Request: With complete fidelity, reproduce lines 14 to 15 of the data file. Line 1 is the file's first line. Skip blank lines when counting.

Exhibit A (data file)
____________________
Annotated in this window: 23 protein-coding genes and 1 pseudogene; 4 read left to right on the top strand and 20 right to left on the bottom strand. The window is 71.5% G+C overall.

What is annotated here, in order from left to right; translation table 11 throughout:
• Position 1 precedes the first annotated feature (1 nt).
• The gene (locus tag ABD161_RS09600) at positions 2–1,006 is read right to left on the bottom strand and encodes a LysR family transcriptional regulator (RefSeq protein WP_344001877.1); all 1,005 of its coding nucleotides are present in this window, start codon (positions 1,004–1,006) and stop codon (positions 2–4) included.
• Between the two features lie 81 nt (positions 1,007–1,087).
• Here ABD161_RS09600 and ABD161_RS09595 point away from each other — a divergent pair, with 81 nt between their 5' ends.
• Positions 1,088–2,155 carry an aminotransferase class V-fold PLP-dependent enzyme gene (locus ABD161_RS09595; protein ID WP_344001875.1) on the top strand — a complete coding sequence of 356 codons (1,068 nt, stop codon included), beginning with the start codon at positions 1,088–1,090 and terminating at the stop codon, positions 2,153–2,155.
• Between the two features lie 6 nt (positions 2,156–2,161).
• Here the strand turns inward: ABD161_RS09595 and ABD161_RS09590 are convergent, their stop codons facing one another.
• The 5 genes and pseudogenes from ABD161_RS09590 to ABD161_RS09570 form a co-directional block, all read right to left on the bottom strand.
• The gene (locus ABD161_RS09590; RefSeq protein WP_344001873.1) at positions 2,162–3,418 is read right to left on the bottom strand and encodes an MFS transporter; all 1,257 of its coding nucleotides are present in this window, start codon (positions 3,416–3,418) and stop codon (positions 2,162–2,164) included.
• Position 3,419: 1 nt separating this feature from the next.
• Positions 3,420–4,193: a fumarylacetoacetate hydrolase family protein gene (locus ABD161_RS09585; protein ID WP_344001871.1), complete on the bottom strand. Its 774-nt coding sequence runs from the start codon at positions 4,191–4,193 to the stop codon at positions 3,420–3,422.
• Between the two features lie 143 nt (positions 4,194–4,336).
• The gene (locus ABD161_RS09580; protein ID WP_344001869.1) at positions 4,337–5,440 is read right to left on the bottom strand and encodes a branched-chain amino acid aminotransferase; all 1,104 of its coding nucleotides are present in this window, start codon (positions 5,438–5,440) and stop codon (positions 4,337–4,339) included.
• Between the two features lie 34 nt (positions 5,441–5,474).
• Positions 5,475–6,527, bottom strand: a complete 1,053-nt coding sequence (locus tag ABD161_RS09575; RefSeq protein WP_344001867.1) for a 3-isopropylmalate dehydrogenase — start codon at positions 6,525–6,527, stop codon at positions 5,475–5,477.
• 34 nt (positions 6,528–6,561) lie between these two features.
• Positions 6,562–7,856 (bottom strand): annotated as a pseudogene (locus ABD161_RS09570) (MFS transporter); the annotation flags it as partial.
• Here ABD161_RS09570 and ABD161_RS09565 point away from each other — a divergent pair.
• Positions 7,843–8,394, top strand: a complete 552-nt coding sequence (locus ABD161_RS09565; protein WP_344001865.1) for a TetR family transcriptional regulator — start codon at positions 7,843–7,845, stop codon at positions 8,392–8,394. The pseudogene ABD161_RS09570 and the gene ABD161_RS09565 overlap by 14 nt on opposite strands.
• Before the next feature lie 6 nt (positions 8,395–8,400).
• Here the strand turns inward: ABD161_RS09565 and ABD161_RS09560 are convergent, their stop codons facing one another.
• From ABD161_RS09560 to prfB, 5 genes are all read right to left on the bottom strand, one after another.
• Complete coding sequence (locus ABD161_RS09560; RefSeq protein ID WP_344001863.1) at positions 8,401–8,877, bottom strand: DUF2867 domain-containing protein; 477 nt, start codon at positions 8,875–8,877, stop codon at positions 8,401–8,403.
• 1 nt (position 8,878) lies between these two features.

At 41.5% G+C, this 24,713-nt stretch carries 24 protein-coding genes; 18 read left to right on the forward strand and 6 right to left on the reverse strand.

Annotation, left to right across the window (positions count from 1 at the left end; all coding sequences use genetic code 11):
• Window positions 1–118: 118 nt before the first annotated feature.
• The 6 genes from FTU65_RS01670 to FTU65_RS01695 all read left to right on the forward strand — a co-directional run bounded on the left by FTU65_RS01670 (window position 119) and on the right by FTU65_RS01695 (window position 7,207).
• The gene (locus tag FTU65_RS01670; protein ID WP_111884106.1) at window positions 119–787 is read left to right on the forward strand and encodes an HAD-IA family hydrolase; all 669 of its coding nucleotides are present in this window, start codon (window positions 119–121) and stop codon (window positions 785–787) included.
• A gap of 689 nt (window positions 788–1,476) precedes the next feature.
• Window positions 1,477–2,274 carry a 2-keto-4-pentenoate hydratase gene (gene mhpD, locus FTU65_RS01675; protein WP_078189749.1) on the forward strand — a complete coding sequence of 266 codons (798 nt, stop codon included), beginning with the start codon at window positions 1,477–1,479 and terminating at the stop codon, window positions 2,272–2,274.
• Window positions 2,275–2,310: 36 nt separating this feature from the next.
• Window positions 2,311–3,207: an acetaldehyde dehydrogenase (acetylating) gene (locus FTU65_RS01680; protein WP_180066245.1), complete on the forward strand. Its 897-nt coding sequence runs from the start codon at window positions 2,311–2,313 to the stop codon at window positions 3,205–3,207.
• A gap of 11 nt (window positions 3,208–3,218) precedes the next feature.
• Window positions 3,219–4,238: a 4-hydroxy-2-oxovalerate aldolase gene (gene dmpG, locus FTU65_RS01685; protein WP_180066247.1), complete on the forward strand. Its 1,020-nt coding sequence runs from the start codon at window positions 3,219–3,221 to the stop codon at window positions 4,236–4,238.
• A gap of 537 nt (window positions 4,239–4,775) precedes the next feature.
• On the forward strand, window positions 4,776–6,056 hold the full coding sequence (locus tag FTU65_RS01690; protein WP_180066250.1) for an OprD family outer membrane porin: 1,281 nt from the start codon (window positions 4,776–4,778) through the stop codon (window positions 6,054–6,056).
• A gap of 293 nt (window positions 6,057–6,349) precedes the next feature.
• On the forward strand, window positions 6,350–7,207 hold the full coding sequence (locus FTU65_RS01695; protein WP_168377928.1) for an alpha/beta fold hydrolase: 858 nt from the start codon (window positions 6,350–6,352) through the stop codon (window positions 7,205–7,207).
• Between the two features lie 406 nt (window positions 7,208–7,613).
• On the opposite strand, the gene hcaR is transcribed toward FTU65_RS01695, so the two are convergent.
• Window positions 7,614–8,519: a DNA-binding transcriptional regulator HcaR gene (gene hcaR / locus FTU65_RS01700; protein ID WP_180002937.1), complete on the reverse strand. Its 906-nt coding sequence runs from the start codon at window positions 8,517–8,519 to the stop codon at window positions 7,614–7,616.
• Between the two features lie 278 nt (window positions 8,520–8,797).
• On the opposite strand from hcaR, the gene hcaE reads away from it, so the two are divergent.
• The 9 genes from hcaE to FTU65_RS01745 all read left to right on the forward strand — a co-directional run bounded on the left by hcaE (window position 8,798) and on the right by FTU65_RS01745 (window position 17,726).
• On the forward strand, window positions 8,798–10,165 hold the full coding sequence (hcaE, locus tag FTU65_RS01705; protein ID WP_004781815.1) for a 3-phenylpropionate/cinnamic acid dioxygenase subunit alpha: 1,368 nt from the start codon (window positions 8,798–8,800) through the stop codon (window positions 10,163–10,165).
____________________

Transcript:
• Between the two features lie 143 nt (positions 4,194–4,336).
• The gene (locus ABD161_RS09580; protein ID WP_344001869.1) at positions 4,337–5,440 is read right to left on the bottom strand and encodes a branched-chain amino acid aminotransferase; all 1,104 of its coding nucleotides are present in this window, start codon (positions 5,438–5,440) and stop codon (positions 4,337–4,339) included.